The Exacerbation Prediction competition was held on CrowdAnalytix in Nov-Dec, 2014.
Respiratory diseases (asthma, cystic fibrosis, smoking diseases, etc.) are one of the leading causes of deaths globally. As the condition of patients deteriorate, they experience 'exacerbations', which is sudden worsening of symptoms, requiring immediate emergency and medical attention.
The objective was to build a predictive model using medical and genetic data which predicts beforehand which patients will experience 'exacerbation' so that they can be provided appropriate medical treatment to prevent/control it.
The train data consisted of ~ 4000 patients and 1300 variables along with the true labels of whether they experienced Exacerbation or not.
The test data consisted of ~ 2000 patients for which we had to predict the probability of Exacerbation.
My main idea was to build 2-3 strong classifiers and then build an ensemble with them. With 1300 variables, variable selection / dimension reduction became a must.
I tried tree-based models like Random Forest, GBM, Extra Trees, XG-Boost, etc., regression based models like Logistic Regression, Ridge Regression, etc., and some others like k-NearestNeighbours, SVM, NaiveBayes, etc.
RF and XGB gave the best results while LR and k-NN were decent. I explored and optimized these. After some tuning, XGB and LR gave much better scores, and k-NN didn't add any improvement.
My final model was a weighted average of XG-Boost and Logistic Regression.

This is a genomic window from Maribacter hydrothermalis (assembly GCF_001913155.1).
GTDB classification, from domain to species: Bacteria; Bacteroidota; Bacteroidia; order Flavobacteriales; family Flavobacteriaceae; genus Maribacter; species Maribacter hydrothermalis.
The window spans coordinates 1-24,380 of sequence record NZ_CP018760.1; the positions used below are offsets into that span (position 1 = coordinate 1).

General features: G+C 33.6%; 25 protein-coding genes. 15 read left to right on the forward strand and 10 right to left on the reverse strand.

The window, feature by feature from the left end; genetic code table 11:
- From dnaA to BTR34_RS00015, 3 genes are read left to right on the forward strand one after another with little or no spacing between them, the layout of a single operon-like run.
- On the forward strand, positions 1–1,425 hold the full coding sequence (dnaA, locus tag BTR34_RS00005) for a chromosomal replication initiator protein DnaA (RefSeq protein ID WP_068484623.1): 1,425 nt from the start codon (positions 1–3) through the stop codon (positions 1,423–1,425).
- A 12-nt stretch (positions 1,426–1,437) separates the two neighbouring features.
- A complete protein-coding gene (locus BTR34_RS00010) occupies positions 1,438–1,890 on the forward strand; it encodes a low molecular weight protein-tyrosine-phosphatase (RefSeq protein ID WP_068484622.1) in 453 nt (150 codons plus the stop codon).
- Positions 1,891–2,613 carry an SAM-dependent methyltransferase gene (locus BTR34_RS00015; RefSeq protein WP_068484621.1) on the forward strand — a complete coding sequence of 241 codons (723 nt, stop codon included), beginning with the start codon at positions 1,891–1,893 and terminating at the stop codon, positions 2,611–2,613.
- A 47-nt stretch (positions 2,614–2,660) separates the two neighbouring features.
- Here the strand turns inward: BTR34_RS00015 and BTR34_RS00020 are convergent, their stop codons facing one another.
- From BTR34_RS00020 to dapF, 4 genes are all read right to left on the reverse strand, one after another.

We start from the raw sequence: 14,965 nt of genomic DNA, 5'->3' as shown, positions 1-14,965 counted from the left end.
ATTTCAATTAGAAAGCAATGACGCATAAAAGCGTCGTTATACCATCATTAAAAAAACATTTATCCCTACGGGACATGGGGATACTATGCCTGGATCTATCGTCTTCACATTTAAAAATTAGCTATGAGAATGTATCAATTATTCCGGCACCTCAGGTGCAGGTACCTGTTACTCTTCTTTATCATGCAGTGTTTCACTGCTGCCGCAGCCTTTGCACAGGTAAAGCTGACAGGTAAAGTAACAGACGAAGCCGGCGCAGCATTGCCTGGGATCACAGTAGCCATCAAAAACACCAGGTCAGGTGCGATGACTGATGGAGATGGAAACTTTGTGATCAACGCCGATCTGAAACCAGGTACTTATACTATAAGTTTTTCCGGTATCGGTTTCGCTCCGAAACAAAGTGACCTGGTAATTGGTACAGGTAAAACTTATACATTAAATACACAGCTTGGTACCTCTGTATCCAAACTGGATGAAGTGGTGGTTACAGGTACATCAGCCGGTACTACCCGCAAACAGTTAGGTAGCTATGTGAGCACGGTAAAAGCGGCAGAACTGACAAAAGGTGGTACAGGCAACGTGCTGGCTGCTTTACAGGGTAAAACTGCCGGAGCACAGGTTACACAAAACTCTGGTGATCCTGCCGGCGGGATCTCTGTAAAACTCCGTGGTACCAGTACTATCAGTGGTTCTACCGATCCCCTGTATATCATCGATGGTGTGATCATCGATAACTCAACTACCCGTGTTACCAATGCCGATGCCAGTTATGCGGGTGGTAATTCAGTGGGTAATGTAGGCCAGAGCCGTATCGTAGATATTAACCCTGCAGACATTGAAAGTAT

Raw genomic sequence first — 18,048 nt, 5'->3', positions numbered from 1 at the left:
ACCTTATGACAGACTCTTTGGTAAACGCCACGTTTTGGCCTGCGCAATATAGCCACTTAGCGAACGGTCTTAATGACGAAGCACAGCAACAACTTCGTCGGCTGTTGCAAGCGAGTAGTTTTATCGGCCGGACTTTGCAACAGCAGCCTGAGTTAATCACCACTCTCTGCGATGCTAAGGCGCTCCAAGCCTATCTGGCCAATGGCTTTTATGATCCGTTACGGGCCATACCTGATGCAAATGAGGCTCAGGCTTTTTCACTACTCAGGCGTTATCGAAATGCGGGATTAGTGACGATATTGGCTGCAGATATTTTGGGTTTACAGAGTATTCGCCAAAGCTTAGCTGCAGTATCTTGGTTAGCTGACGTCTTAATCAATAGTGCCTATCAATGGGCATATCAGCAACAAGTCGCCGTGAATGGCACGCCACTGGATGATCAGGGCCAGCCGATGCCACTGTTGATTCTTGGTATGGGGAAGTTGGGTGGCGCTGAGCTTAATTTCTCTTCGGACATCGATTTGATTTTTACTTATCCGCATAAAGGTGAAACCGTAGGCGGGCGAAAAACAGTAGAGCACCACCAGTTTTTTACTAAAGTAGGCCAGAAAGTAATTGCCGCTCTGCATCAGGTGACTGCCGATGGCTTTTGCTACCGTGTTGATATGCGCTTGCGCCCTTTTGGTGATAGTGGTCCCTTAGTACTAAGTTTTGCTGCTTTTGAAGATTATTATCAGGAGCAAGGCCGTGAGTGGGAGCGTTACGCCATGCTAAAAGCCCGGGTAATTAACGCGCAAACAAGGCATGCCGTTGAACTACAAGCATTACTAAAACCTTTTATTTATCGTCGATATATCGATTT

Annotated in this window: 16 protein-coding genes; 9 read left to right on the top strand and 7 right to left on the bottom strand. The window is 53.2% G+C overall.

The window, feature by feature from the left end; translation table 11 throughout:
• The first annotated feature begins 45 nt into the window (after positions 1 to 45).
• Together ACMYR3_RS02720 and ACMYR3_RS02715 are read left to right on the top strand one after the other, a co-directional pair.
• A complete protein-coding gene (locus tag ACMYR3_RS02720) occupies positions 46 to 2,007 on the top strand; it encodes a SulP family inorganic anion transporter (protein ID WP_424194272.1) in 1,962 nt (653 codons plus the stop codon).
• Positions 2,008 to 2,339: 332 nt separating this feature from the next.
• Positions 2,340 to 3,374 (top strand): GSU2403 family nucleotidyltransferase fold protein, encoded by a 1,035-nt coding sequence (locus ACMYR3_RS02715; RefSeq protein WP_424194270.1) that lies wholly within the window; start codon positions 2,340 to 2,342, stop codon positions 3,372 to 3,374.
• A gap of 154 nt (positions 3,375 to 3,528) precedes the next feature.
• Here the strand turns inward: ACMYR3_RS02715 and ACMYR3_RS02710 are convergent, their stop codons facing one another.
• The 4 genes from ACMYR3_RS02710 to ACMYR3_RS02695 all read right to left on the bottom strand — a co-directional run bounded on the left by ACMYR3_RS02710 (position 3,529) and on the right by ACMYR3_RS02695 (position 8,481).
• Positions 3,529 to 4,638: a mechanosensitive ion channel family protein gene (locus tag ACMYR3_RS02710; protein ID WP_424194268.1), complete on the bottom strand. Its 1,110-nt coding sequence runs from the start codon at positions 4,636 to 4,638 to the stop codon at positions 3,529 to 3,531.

The XG-Boost was built on 150 variables, which were selected based on the variable importance of some sample tree models.
The Logistic Regression was built on the top-50 Principal Components.
I stood 4th on the Public LB out of 101 teams, 1st on the Private LB, and finally 2nd on the Private Evaluation. I'm not sharing the scores (since they are not public), but my models achieved AUC scores of ~ 0.845
So, I stood 2nd! This is the first time I've got a ranking with some prize money! Yay!
When I started this competition, I was looking at all numeric features of anonymized variables. I wasn't sure how much I could squeeze out from the data, but I put in a lot of time and effort and found some wonderful ideas in the process.
I think my model was a very robust and competitive one, and I was surprised it scored so consistently across multiple test sets.
Overall, it was fun. The Public LB evaluation on CrowdAnalytix is not absolutely ideal, since you can tune your model to overfit the LB. I still love Kaggle's method of evaluating winners.
Thanks to my family, friends and colleagues (especially my flat-mate and colleague Shashwat) for their help and support, this is a big achievement for me and I'm hoping to perform better in the years to come, and hopefully call myself one of the best Data Scientists of India :-)
Check out My Best CrowdAnalytix Performances